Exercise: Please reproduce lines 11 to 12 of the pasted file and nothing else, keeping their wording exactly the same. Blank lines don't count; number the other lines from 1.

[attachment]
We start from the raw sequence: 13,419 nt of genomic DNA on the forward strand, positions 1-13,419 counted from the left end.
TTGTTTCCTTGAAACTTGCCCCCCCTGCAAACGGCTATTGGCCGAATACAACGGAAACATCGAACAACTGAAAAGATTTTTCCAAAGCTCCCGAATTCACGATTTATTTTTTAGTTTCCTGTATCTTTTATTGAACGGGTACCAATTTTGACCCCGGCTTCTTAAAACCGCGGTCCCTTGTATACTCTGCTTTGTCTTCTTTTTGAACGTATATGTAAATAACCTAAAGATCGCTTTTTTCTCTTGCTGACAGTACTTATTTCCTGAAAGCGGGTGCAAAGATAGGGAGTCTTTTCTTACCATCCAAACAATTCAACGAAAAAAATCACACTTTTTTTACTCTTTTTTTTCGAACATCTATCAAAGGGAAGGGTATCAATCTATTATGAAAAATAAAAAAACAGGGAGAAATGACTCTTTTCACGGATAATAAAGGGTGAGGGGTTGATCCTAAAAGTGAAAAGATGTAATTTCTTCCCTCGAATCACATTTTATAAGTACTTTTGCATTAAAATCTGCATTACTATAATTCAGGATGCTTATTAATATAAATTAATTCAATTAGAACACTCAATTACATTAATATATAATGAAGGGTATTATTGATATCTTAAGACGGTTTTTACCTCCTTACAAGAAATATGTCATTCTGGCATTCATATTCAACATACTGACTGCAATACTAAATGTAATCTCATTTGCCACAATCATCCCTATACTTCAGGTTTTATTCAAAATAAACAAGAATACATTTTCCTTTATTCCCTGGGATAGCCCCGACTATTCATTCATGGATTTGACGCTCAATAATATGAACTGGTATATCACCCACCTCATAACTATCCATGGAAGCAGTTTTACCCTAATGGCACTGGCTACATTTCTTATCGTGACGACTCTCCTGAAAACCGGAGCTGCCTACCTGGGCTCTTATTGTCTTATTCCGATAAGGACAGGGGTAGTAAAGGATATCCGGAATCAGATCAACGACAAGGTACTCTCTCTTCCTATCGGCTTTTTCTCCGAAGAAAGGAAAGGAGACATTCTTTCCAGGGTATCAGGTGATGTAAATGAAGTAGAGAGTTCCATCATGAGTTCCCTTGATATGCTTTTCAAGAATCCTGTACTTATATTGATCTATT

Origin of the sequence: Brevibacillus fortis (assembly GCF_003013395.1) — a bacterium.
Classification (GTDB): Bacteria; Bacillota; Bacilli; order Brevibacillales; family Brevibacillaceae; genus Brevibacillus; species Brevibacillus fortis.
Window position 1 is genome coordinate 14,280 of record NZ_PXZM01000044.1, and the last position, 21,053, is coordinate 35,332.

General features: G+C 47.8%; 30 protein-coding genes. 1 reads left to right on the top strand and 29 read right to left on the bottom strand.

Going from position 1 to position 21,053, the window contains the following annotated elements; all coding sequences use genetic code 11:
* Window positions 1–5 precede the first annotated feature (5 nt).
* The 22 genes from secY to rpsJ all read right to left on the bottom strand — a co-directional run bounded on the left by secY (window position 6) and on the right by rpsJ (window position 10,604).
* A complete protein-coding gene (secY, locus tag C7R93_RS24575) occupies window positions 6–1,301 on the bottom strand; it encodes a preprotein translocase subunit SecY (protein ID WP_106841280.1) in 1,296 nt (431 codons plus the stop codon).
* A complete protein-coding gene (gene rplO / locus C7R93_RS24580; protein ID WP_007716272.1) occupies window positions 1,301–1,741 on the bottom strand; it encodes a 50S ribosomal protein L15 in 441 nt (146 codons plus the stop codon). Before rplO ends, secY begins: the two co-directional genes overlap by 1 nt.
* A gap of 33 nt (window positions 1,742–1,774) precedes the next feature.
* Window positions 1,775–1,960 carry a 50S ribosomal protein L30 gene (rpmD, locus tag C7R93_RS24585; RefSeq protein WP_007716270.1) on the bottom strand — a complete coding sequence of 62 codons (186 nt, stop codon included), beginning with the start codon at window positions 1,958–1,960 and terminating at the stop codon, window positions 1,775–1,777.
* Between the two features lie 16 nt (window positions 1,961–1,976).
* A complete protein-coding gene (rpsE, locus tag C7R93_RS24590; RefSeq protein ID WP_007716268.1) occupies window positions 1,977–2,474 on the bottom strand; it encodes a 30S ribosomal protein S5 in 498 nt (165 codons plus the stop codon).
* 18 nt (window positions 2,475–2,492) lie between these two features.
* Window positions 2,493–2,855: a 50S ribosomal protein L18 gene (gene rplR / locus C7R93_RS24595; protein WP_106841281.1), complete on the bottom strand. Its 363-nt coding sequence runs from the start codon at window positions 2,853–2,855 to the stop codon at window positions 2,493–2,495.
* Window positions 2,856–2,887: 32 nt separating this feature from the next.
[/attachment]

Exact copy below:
* A complete protein-coding gene (gene rplO / locus C7R93_RS24580; protein ID WP_007716272.1) occupies window positions 1,301–1,741 on the bottom strand; it encodes a 50S ribosomal protein L15 in 441 nt (146 codons plus the stop codon). Before rplO ends, secY begins: the two co-directional genes overlap by 1 nt.
* A gap of 33 nt (window positions 1,742–1,774) precedes the next feature.